Was the “Arsenal of Democracy” an Engine of Mobility?
Early Career Research Award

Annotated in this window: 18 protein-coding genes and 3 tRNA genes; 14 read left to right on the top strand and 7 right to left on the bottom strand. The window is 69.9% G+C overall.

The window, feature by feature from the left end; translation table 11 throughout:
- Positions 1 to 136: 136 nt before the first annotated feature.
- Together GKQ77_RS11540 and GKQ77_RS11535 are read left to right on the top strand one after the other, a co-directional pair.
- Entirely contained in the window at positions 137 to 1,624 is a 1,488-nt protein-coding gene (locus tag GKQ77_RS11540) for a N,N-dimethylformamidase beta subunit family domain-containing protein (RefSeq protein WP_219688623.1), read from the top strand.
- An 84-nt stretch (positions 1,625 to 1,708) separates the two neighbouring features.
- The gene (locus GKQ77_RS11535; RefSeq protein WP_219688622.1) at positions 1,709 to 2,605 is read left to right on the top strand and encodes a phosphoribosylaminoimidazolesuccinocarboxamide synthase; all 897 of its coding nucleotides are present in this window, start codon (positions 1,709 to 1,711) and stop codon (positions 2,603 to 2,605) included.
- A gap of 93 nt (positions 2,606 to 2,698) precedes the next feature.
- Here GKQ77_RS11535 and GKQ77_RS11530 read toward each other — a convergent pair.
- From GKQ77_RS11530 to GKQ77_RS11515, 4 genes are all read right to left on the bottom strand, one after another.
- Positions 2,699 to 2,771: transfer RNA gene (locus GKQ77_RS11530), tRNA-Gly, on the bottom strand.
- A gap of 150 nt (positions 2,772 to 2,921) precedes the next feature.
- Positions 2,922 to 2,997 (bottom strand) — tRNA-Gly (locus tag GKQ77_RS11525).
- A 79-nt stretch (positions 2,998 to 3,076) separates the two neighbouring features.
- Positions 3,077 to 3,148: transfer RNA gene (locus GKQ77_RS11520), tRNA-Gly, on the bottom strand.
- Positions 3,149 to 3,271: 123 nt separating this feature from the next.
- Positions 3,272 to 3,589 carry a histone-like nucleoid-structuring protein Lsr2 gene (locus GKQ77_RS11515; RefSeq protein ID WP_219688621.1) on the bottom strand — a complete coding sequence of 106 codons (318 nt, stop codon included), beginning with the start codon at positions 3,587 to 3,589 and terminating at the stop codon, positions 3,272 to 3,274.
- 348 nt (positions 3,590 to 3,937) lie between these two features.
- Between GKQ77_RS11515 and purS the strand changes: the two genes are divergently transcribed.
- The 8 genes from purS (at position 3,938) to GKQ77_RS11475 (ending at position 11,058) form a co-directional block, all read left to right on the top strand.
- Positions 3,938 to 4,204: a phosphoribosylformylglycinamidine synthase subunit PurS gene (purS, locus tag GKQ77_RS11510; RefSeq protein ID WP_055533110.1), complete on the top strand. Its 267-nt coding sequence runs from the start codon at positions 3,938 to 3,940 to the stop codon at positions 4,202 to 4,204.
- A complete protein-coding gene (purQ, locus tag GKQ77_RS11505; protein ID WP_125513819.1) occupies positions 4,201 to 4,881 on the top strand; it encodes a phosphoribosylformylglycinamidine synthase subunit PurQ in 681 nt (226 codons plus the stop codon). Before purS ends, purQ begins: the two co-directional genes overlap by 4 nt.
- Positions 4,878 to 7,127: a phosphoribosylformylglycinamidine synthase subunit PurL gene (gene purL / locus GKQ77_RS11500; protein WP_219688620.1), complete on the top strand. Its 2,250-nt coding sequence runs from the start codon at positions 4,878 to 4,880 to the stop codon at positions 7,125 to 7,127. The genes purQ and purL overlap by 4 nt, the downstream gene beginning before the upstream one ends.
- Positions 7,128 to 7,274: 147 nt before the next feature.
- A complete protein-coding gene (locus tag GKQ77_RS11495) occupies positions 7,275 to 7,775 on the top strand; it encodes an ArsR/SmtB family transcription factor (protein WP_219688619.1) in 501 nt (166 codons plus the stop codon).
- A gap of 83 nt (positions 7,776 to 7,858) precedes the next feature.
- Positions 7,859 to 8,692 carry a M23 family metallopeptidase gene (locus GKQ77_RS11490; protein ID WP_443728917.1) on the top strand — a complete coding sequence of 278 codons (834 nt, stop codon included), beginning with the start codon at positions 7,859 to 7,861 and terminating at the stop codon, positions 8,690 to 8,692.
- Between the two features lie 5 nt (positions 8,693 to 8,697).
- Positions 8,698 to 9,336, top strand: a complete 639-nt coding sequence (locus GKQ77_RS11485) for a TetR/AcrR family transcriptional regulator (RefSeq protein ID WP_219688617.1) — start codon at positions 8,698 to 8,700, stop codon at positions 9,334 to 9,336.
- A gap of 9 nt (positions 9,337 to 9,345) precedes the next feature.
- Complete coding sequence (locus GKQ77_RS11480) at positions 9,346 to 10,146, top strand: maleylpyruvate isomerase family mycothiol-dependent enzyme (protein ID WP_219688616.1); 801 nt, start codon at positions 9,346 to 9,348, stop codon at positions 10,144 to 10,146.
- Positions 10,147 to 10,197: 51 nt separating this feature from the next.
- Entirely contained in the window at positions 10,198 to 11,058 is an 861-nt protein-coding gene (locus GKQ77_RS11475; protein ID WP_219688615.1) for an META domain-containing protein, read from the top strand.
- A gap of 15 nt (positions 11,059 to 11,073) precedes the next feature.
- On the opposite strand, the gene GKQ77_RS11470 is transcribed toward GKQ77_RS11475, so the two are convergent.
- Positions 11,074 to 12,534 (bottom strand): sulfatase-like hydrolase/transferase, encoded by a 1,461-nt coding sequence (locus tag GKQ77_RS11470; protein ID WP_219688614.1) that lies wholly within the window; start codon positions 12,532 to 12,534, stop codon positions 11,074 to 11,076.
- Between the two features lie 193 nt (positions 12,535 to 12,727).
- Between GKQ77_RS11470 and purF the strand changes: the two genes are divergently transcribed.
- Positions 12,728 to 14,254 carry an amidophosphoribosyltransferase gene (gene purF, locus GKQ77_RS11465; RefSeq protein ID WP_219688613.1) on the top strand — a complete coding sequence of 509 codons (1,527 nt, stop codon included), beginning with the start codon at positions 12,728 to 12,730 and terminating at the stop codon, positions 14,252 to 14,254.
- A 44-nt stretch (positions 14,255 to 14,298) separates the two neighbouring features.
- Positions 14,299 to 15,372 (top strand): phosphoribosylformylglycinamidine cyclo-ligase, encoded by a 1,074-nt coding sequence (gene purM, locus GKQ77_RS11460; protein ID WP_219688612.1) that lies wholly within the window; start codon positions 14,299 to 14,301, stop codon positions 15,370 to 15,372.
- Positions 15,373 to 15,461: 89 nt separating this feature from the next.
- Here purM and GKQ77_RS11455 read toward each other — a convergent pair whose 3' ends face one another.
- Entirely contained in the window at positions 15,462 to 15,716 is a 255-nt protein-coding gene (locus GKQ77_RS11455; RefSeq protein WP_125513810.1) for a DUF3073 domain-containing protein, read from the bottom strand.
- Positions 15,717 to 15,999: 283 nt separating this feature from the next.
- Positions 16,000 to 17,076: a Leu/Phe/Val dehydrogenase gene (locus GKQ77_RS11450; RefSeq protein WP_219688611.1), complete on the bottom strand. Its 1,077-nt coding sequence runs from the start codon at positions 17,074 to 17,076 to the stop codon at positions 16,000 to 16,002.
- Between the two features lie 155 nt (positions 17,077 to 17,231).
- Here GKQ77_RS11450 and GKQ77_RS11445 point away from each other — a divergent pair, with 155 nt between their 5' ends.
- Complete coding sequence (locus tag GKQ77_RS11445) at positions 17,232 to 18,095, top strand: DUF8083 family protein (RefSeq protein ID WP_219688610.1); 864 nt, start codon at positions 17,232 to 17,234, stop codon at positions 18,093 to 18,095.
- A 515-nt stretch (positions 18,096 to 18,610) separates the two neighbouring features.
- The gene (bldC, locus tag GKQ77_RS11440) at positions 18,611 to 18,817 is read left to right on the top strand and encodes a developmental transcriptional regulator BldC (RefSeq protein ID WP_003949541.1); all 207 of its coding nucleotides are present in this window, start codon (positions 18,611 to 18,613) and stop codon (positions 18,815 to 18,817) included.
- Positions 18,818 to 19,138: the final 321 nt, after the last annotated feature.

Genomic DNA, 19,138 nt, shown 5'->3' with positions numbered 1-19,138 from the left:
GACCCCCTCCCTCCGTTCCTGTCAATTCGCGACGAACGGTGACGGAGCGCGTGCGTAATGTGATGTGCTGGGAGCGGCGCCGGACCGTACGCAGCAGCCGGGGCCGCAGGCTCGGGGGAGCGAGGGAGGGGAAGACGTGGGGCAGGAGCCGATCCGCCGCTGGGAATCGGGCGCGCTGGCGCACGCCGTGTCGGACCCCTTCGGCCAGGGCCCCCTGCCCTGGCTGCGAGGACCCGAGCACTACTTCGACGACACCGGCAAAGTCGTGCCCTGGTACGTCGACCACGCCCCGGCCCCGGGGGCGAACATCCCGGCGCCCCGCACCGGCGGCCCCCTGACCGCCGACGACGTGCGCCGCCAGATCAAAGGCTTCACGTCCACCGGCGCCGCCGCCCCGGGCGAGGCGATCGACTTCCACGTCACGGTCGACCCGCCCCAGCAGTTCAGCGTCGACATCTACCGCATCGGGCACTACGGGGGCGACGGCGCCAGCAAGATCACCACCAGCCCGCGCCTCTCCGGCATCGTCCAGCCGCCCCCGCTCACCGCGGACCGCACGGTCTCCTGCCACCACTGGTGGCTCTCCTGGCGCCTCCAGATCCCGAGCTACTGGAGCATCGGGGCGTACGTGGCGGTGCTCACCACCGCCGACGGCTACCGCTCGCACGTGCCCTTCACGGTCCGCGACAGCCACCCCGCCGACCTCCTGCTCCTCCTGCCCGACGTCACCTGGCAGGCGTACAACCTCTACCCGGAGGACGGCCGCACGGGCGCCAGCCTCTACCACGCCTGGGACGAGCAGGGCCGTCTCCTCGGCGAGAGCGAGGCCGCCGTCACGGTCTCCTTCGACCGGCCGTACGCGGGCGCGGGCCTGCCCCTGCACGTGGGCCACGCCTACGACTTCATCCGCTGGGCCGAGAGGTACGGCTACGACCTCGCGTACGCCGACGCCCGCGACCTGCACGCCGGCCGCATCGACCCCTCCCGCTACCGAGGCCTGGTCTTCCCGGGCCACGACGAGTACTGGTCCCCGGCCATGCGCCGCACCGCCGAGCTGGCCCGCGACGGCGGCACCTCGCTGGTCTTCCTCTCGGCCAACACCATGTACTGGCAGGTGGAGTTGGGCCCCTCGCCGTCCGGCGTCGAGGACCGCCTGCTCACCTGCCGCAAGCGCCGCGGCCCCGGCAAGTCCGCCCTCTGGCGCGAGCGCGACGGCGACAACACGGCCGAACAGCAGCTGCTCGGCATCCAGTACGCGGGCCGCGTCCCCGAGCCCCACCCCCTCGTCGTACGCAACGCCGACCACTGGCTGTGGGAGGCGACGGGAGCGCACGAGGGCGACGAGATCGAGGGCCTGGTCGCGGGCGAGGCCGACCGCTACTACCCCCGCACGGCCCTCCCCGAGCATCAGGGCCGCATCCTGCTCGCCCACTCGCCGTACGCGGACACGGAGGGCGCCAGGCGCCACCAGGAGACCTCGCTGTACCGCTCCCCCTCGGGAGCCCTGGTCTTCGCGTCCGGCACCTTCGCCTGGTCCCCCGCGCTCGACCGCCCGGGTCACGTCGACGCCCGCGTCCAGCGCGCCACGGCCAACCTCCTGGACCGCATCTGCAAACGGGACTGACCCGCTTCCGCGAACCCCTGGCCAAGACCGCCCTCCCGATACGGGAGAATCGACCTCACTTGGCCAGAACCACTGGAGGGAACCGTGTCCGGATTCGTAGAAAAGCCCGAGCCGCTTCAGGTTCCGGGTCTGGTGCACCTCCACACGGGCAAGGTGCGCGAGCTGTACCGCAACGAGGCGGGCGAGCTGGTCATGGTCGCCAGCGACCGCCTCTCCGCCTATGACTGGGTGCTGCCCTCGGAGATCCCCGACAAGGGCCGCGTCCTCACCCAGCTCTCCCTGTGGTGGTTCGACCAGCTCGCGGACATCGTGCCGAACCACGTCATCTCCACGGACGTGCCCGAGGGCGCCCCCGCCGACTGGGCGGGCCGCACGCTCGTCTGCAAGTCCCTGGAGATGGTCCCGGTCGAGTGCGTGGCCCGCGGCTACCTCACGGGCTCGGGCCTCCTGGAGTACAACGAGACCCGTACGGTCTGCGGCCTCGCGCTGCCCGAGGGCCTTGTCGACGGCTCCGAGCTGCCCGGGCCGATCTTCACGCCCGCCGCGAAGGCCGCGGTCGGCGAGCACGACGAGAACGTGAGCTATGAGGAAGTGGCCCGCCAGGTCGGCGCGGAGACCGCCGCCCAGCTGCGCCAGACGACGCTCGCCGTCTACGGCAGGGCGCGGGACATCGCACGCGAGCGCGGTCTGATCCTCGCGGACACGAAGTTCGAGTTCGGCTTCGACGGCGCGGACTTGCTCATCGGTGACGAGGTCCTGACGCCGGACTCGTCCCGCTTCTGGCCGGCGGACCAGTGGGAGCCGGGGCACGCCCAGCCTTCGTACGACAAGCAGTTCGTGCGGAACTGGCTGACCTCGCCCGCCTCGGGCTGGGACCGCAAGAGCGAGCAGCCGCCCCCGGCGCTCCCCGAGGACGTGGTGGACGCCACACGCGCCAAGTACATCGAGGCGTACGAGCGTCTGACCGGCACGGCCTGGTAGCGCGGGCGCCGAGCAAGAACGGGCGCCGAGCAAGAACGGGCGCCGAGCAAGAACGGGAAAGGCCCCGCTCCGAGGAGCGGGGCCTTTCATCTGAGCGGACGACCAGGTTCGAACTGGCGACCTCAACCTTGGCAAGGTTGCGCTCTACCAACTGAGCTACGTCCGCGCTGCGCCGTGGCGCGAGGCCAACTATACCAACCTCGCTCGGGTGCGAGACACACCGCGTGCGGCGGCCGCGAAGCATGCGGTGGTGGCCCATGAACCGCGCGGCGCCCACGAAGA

In the middle of the 20th-century, places with more manufacturing jobs had higher rates of upward mobility. This project examines how regions with high-wage manufacturing employment opportunities causally impact economic mobility by studying the construction of larger, government-funded manufacturing plants during World War II in locations in which private firms would not invest. We find that plant sitings during World War II significantly expanded high-wage manufacturing employment throughout the postwar decades. In our ongoing work, we use novel longitudinally linked data sources to study how plant sitings impacted the adult earnings of individuals who lived nearby prior to the War as children. Early results show that plant sitings causally increased rates of upward mobility. Our proposed work will use data on the demographics and adult employers to assess whether opportunities to work in high-paying manufacturing plants directly account for the increases in earnings we find in our work to date, or whether increases in human capital acquisition boost adult earnings regardless of the sector of employment. These proposed analyses will enable us to relate these findings to modern place-based policy proposals.